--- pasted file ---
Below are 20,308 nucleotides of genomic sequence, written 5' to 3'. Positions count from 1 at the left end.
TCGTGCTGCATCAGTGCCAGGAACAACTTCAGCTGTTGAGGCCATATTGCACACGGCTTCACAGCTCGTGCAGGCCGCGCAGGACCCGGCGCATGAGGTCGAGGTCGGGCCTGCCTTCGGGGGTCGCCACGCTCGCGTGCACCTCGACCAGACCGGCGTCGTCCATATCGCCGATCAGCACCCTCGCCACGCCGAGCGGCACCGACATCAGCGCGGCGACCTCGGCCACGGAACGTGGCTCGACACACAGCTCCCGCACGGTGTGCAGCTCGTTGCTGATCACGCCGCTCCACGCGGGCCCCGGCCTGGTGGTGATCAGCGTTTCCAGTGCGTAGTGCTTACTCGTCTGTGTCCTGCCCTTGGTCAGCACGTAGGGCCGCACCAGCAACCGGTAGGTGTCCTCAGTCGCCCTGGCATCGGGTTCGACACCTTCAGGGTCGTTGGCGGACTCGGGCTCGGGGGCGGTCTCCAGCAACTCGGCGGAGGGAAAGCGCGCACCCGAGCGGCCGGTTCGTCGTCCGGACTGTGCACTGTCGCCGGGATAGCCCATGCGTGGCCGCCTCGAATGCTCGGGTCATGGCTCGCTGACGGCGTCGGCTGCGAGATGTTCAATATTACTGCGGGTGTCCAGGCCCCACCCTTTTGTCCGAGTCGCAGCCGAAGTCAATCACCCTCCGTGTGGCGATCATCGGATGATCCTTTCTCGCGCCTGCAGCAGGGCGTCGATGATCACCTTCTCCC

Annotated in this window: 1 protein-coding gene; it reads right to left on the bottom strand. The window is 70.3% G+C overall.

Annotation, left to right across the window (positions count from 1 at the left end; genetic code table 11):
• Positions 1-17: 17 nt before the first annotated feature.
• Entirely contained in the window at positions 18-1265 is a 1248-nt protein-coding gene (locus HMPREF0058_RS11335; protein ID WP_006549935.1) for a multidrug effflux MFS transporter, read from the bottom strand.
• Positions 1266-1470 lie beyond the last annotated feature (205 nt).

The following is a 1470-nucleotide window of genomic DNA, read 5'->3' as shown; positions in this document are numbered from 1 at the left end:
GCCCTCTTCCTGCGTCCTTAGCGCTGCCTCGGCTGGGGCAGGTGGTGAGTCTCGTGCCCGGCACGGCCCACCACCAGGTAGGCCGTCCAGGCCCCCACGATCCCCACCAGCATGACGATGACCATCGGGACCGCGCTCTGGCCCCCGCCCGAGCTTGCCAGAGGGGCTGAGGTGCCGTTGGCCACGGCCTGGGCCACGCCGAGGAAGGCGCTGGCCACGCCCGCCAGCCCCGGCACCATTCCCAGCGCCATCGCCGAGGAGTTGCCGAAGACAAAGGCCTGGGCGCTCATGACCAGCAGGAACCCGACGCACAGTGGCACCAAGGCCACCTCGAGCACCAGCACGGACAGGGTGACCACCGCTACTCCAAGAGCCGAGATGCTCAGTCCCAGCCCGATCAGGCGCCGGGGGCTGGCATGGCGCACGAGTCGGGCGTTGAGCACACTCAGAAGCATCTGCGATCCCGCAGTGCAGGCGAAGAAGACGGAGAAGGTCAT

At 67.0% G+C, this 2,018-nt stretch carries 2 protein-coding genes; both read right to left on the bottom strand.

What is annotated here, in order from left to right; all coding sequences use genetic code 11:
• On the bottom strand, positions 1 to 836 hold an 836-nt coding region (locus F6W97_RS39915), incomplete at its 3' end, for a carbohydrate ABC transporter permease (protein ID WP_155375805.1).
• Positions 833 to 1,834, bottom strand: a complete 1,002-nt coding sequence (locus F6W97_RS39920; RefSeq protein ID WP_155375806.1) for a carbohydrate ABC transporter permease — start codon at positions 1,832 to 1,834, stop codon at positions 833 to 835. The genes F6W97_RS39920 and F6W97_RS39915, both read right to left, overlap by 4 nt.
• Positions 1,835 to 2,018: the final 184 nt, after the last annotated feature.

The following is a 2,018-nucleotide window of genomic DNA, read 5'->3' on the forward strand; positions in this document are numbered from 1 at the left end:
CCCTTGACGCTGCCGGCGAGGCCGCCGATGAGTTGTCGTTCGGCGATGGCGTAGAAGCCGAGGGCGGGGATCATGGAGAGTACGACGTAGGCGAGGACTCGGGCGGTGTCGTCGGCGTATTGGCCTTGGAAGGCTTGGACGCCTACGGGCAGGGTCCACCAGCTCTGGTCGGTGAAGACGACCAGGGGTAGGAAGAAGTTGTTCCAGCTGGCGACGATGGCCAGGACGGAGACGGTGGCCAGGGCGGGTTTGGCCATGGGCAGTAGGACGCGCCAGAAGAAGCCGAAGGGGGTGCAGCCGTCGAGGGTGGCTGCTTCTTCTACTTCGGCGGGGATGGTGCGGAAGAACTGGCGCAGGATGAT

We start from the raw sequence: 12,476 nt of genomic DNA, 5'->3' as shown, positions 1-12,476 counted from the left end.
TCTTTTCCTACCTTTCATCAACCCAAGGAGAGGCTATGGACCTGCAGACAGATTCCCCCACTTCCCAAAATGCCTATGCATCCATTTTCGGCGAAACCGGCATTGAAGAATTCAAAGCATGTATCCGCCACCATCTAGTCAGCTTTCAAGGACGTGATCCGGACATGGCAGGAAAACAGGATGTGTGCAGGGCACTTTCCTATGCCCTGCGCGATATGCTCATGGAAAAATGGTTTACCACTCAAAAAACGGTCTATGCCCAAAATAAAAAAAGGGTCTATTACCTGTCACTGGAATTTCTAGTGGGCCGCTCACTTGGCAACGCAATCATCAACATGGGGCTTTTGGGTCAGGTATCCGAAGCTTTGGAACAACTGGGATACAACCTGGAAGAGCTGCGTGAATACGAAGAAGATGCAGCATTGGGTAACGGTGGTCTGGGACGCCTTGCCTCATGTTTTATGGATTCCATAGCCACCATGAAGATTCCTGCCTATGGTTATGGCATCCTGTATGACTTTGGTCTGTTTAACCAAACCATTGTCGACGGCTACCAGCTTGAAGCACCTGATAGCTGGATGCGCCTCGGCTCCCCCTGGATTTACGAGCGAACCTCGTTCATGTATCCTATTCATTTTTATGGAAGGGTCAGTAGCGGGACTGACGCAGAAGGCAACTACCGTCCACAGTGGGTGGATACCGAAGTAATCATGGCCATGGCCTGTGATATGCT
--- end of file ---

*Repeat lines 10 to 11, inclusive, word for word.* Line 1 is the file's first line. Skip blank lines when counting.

At 67.0% G+C, this 2,018-nt stretch carries 2 protein-coding genes; both read right to left on the bottom strand.

What is annotated here, in order from left to right; all coding sequences use genetic code 11: